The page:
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The 2 Words I Should Be Saying Instead of 'I'm Sorry' About My Illness

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I am a polite, peace-keeping people-pleaser. I tend to avoid confrontation and I would rather be inconvenienced than inconvenience someone else. I say “please” and “thank you” a lot.

And “sorry.” I say “sorry” a lot, too.

This is something I’ve always been vaguely aware of, but it wasn’t until I was in the hospital last month that I realized just how often I pointlessly apologize. I went to the ER with symptoms of a possible central line infection, as I’m supposed to, and when at first it was presumed to just be viral, I found myself apologizing. Everyone assured me coming in was the right thing to do — “better safe than sorry” and all that — but I still felt the need to apologize. I felt bad about unnecessarily using the ER and its resources. I felt bad about the various family members who had gone out of their way to drive me there and drive me home.

I felt like a hypochondriac. How could I not know what a virus felt like? I felt bad for wasting everyone’s time when there was nothing wrong with me.

As it turned out, though, there was something wrong with me. I was called back the next day because my blood cultures were positive. I ended up being admitted and losing my central line. There I was, apologizing for my unwarranted worry, when in fact there really was something to worry about.

I was apologizing for nothing. Well, actually, I was apologizing for reacting appropriately to my situation — a situation beyond my control — so, yeah, I was apologizing for nothing.

And the thing is… I do it all the time. I genuinely never want to be a bother. I never want to be an inconvenience, a burden or an extra source of stress in someone’s life. And yet, I live with an unpredictable chronic illness that requires me to be a bother and to rely on other people to carry the extra load my broken body can’t bear. I hate that part. It might even be the part of this whole deal I hate the most.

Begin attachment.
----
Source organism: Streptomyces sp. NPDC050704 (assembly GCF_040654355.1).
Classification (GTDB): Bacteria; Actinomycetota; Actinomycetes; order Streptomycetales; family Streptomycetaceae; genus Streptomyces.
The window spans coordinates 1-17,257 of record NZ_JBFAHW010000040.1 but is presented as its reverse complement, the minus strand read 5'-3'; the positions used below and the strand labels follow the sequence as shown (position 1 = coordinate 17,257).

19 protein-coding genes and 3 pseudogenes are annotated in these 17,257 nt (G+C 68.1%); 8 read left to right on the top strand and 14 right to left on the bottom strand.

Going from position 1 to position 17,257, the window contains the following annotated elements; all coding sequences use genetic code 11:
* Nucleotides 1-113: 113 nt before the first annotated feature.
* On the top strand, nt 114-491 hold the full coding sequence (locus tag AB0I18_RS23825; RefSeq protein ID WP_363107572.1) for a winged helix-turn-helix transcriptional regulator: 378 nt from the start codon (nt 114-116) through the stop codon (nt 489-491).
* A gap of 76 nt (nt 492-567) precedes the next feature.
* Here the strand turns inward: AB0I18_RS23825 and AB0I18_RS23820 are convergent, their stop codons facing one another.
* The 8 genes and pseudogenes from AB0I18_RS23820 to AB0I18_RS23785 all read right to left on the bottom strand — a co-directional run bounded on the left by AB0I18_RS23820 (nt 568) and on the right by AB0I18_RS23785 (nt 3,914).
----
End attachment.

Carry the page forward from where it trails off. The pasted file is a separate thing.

So I apologize.

But they’re not empty apologies; if I say “sorry” it’s because I mean it. It’s because I respect others’ time and I don’t want to waste it. It’s because I know everyone has enough going on without having to worry about me, too. It’s because I wish everyone else could be carefree even though I can’t. Even when I know it’s not my fault, I still genuinely feel bad when my problem ends up spilling into someone else’s life and becoming their problem, too.

And so I say “sorry.” A lot. Too much, honestly.

And I’m guessing I’m not the only one.

Very often I feel like a burden, but the thing is, the only person making me feel that way is me. And I think maybe the reason I feel like a burden all the time is because I’m constantly apologizing for being one. People tell me the same thing over and over again — “Don’t be sorry!” — so I think it’s about time I listen. I think it’s about time I stop apologizing and start saying what I really mean.

And what I really mean is thank you. When I apologize for needing a ride to the hospital, what I really mean is thank you for going out of your way to help me. When I apologize for having to cancel or alter plans because I’m too tired or too sick to follow through, what I really mean is thank you for understanding and being within reach. And when I apologize to a doctor who doesn’t know how to help me, what I really mean is thank you for trying anyway.

Thank you for your time. Thank you for your patience. Thank you for looking out for me and making sure I’m not left behind. Thank you for caring. Thank you for making me important to you because you are important to me, too.

We are imperfect humans in imperfect bodies and as much as we might like to be able to handle everything on our own, we can’t, and that’s not something to be sorry for. So I’m going to stop apologizing for my existence, and start thanking other people for theirs. I’m going to stop simply minding my manners and start being mindful of how I mind them.

Less apologizing. More appreciating. Less guilt. More gratitude.

Mind how you mind your manners.

Follow this journey on Finding my Miracle.

Originally published: July 22, 2016
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